NextGen over budget and behind schedule

WASHINGTON, D.C. — Pilots and aircraft owners at all levels of aviation are reluctant to invest in the necessary new equipment for the Next Generation Air Transportation System (NextGen). One reason is that the FAA has not clearly defined what benefits will be achieved and when.

A recent report from Calvin Scovel III, Inspector General of the Department of Transportation, noted that the FAA has made some progress in developing the satellite-based system, but is behind schedule on meeting many deadlines.

As of August 2013, the agency had implemented only 11 of the 24 NextGen provisions identified in Title II of the 2012 Modernization and Reform Act.

The FAA’s problems in moving NextGen as planned stem from program and organizational challenges. Topping the list of problems is the technical complexity of NextGen; coordinating the collaboration required with other government and aviation stakeholders to complete the initiatives; and financial concerns from sequestration and other cost-reducing pressures.

There has been some progress. An FAA deputy administrator was appointed in June 2013 who will serve as the chief NextGen officer. His responsibilities include overseeing FAA’s NextGen budgets and coordinating planning across the agency’s business with partner agencies. Earlier, the FAA had completed a multi-agency integrated work plan that outlines the responsibilities of other agencies, such as Department of Defense and National Aeronautics and Space Administration.

The FAA has not implemented other key provisions intended to accelerate NextGen technologies, such as initiating rulemaking activities requiring use of Automated Dependence Surveillance-Broadcast (ADS-B). The agency also is behind schedule on reports and plans related to determining NextGen progress.

This recent report to Congress from the Inspector General’s office renewed earlier concerns that office had made. A July 2009 report said “organizational barriers and fragmented initiatives hindered FAA’s process for approving new flight procedures.” During a September 2012 hearing, the office reiterated similar concerns regarding the “FAA’s ability to implement NextGen capabilities that could result in delayed benefits.”

Since the inception of NextGen a decade ago, the FAA has not met the expectations of Congress and industry stakeholders, the Inspector General said in his report. He noted that key modernization efforts have seen significant budget increases and schedule delays. On top of all that, the FAA has not developed a process to regularly update the aviation industry, resulting in all levels of aviation being reluctant to invest the money for new equipment to operate in a satellite-based system.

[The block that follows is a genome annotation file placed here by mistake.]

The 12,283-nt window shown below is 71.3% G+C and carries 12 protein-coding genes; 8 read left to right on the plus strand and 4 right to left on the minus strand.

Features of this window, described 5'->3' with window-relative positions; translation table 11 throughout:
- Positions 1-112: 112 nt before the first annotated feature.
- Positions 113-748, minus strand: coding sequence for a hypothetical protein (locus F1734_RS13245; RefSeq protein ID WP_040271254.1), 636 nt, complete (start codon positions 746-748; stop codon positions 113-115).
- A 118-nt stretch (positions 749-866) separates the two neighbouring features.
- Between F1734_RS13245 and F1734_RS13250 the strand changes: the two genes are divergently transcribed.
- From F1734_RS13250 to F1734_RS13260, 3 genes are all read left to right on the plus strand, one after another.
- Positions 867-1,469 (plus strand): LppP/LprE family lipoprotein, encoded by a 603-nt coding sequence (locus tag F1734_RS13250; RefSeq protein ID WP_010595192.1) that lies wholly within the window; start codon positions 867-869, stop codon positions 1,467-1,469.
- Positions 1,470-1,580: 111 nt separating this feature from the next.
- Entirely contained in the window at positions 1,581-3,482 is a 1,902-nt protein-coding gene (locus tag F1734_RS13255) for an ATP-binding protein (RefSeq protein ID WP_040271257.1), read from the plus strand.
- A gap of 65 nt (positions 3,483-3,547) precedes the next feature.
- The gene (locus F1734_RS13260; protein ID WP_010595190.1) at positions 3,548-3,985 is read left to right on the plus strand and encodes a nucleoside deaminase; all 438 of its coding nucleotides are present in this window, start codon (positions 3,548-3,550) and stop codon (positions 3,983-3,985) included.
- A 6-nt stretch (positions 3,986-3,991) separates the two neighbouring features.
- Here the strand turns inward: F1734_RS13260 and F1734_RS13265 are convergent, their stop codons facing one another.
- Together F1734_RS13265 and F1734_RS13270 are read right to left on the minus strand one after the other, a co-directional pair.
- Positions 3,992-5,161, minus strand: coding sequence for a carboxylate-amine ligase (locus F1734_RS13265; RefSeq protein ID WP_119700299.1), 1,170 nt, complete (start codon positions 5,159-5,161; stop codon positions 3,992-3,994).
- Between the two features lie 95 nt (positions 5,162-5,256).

Developing NextGen is a complicated and expensive move. The FAA spends nearly $1 billion annually on NextGen efforts. Transitioning from a ground-based staff-heavy system to a highly automated satellite one has been cited by some as like changing a flat tire on a bus while speeding down the highway.

As a result of these problems and delays, the report continues its previous determination that the FAA will likely not be ready to mandate the use of ADS-B by 2020, as required.

The report concludes: “Unless FAA places greater management attention on its efforts to implement the act’s provisions, it is unlikely that the agency will realize enhanced program oversight and accountability or the benefits of advanced technologies and navigation procedures.”

Comments

  1. PapaMilano says:

    The FAA must… or else? What are the consequences? Well, relinquish the associated funding. They must be good stewards of the taxpayer’s money. Or else!

  2. Jeff Aryan says:

    When is the FAA and Congress going to realize the NextGen system is not going to work. Remember the Micro Wave Landing System (MLS). That didn’t work and how much money was spent on that boondoggle.
    The NextGen is a great idea but it just doesn’t deliver. Stop this bureaucratic garbage and shut it down. Save the money to pay down the debt.

  3. When the iPAD was released (years ago), the tech experts at the FAA announced, “The iPad is a new and revolutionary device for aviation!” They were unaware that Windows Tablets existed for nearly 15 years prior and already had aviation flight planning and moving map software. When the FAA announced NexGen, their web site had the following statement: “This program is being developed directly using taxpayer funding. As a result, all the the circuit designs, software, coding, scehmatics will be FREELY AVILABLE TO INTERETED PARTIES AT NO COST”. That statement was REMOVED from their web site two years later. Thenall the design and specs were transferred to ARINC/RTCA. MITRE will sell you a license for a cheap ADSB design for $10,000. Sure are a lot of “experts” at the FAA.

  4. ManyDecadesGA says:

    Calvin is correct. NextGen is significantly over budget and behind schedule, and few if any operators or pilots are investing, except perhaps with “free government” incentive programs. Yet even worse, even if NextGen was on schedule, it isn’t going to work. It isn’t going to solve either GA’s presently “high fully allocated ATS cost” issue, it isn’t going to solve the UAV’s access issue, it isn’t going to solve the airlines capability and capacity issue (except for teh part that the airlines and OEMs did on their own in the first place, with RNP, GLS, and FANS), and Nextgen isn’t going to solve the military’s need for more flexible airspace access. In short NextGen will be a failure in that it fails to deliver what is promised, and it will be far too expensive for what little benefit it might accrue. A fundamental re-examination is now needed, taken out of the hands of FAA, their main contractors, and their captive consultants.

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